CHAMBERS USA 2017:  In May 2017, Creed Black was again ranked for the 12th consecutive year by Chambers & Partners Publishing as a leading individual in the field of "Litigation: White Collar Crime & Government Investigations," receiving a Band 1 ranking in Pennsylvania.   


WHITE COLLAR PRACTICE SEMINAR: On November 10, 2016, Creed Black spoke at the 2016 White Collar Practice Seminar, a program organized annually by the Pennsylvania Association of Criminal Defense Lawyers.   Mr. Black, a PACDL member, was one of three panelists who prepared and presented a seminar course on federal sentencing, "Containing the Damage: The Bench and Defense Bar on White Collar Sentencing."  The two-day PACDL program, attended by criminal defense attorneys from throughout Pennsylvania as part of their continuing legal education, took place at The Union League in Philadelphia.


SUPER LAWYER RECOGNITON 2017:  In May 2017, Creed Black was recognized for the 14th time as a Pennsylvania "Super Lawyer" in the field of "Criminal Defense: White Collar," by Super Lawyers magazine.  Only five percent of Pennsylvania attorneys are chosen each year.


BEST LAWYERS 2018:   In August 2017, Creed Black was selected by Best Lawyers for inclusion in the 2018 edition of The Best Lawyers in America (24nd Edition), in the practice area of Criminal Defense: White-Collar.  He was first recognized in 1995 and has now been included among the Best Lawyers in America for over 20 years.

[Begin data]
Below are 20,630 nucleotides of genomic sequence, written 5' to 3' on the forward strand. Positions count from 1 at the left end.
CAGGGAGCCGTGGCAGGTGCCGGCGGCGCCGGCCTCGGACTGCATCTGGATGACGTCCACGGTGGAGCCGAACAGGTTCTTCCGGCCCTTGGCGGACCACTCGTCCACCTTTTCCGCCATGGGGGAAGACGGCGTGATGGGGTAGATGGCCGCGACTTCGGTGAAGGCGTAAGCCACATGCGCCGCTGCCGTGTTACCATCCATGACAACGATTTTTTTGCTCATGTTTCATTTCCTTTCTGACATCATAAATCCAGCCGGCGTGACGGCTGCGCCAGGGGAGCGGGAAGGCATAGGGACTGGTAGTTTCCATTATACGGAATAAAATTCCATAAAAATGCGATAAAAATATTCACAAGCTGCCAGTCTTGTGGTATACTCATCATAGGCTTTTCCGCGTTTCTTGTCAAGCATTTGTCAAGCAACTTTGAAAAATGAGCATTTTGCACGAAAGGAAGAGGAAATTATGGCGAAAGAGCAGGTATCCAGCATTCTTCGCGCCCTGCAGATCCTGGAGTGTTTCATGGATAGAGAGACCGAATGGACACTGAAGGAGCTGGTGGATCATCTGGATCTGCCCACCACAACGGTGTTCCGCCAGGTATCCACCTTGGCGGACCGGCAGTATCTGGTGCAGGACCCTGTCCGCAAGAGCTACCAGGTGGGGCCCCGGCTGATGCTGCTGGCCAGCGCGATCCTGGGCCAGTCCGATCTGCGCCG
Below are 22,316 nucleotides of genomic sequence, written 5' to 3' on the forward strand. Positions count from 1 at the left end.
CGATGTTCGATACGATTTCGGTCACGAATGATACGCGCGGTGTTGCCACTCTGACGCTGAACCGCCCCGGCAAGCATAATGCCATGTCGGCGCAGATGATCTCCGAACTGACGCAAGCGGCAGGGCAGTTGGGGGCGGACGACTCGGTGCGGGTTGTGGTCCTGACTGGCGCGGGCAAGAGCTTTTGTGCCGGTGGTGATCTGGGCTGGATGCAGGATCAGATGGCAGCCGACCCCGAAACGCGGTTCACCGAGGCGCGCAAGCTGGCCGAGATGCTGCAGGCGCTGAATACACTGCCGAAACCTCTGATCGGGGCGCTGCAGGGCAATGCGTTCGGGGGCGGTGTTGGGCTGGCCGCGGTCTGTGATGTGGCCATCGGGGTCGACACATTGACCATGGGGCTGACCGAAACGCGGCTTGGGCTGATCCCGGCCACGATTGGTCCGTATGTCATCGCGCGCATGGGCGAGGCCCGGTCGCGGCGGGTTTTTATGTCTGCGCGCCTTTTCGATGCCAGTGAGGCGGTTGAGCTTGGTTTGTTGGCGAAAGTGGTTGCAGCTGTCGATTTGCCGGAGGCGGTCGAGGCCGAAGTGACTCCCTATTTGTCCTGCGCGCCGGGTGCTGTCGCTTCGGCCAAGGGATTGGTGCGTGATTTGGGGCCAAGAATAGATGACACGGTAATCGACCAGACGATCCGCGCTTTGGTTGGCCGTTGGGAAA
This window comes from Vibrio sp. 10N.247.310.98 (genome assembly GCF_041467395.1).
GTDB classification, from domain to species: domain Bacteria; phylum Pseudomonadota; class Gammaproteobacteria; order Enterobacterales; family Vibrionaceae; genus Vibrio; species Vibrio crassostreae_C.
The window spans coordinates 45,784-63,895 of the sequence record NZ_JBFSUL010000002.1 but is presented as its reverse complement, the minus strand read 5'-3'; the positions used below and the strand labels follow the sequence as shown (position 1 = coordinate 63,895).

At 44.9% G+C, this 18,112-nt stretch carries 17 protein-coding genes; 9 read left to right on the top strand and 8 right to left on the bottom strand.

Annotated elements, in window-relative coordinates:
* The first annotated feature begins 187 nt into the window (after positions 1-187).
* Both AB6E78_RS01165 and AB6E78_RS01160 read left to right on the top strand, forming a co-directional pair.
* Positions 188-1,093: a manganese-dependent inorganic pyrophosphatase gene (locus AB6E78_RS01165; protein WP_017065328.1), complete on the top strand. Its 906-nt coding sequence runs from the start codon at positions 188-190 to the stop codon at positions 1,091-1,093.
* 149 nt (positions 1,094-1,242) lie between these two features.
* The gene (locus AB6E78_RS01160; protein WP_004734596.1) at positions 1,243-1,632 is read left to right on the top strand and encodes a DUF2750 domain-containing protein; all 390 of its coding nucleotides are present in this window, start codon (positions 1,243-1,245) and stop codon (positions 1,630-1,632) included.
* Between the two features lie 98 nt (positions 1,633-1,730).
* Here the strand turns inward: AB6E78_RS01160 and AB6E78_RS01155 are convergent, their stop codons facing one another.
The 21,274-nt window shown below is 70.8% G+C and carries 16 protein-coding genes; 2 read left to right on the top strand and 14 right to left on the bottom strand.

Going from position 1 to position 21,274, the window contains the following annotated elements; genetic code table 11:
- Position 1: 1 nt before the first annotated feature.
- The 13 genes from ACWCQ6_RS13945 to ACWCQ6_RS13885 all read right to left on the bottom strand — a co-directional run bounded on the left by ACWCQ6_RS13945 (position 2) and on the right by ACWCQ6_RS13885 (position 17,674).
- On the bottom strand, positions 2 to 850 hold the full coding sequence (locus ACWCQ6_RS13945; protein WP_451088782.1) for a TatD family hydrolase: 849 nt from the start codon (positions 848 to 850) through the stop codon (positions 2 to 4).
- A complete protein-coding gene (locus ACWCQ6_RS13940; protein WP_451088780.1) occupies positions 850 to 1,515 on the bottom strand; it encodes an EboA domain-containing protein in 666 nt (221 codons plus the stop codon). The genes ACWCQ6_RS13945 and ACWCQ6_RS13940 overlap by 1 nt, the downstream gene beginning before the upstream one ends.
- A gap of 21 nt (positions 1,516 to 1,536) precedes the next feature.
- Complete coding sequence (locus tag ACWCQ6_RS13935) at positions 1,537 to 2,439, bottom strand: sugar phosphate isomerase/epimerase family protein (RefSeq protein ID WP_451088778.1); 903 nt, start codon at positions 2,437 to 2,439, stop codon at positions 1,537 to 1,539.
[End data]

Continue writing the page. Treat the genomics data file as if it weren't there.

BEST LAW FIRMS 2018:  In November 2017, U.S. News and Best Lawyers  released their latest publication of Best Law Firms (8th Edition), ranking over 10,000 law firms nationally and by metropolitan area.  The solo firm of Creed Black was recognized in the Philadelphia metropolitan area as a "Tier 1" firm in the field of Criminal Defense: White Collar.  The firm has been recognized among the Best Law Firms since 2011.  


LAWYER OF THE YEAR 2011:  Best Lawyers, the oldest peer-review publication in the legal profession, named Creed Black as its "Philadelphia Best Lawyers Criminal Defense: White-Collar Lawyer of the Year" for 2011.  Only one lawyer in each field in each community is honored as Lawyer of the Year.  The Best Lawyers listings are based on peer ratings for ability, professionalism, and integrity.